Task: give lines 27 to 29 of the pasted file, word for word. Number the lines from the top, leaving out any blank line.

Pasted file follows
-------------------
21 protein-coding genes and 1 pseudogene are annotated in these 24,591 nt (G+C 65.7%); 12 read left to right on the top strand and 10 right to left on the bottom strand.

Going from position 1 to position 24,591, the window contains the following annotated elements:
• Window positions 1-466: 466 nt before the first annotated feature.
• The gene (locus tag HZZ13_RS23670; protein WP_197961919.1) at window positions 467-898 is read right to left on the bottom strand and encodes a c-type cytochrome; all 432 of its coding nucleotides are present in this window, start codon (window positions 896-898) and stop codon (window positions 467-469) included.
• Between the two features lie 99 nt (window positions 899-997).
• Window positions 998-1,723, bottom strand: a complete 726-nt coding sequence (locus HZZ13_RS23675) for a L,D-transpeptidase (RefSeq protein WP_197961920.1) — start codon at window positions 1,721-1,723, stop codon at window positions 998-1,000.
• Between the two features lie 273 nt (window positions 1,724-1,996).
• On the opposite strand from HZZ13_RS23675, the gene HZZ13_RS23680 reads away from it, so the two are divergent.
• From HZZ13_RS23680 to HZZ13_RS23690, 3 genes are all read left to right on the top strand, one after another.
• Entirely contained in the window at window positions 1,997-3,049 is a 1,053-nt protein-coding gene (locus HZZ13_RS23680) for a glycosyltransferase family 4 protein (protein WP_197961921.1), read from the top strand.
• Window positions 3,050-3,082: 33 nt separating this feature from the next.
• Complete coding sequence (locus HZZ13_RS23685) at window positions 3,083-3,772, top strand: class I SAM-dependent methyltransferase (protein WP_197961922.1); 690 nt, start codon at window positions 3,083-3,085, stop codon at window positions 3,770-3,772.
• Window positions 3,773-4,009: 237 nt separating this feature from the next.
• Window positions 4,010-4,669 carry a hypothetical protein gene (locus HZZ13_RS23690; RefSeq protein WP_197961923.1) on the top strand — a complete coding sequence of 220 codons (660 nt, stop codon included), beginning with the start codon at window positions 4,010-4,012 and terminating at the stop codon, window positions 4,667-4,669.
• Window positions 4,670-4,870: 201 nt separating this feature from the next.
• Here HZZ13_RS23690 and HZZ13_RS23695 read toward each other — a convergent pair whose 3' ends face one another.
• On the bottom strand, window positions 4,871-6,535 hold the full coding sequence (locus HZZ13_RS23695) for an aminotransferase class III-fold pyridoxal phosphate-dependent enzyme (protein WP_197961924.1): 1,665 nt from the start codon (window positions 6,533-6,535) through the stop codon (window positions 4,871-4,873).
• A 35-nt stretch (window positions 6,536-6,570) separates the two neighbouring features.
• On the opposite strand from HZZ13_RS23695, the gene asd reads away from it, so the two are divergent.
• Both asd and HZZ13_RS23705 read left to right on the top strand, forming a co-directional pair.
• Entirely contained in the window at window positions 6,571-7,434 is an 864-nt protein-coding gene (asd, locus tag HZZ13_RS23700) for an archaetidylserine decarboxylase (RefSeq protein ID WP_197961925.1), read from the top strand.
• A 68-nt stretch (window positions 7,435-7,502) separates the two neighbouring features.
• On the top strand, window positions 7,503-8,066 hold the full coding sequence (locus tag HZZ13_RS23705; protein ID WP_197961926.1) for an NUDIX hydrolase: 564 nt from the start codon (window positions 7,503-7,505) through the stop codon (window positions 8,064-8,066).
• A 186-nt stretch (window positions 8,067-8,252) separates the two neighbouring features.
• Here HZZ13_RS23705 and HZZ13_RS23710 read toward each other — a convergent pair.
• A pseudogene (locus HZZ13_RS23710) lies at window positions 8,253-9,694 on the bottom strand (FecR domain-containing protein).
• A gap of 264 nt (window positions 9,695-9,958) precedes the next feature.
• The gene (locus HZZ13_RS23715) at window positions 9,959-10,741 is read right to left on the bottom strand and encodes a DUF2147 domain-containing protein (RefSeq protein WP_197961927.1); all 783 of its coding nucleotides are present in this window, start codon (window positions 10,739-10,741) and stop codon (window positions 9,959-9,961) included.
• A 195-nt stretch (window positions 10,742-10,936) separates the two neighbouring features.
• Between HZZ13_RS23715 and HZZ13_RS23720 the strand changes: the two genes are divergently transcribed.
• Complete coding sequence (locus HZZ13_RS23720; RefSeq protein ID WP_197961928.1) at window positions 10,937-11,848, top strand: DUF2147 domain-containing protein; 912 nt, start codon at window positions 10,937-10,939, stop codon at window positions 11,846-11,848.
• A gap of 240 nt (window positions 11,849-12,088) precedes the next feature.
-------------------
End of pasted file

• A gap of 264 nt (window positions 9,695-9,958) precedes the next feature.
• The gene (locus HZZ13_RS23715) at window positions 9,959-10,741 is read right to left on the bottom strand and encodes a DUF2147 domain-containing protein (RefSeq protein WP_197961927.1); all 783 of its coding nucleotides are present in this window, start codon (window positions 10,739-10,741) and stop codon (window positions 9,959-9,961) included.
• A 195-nt stretch (window positions 10,742-10,936) separates the two neighbouring features.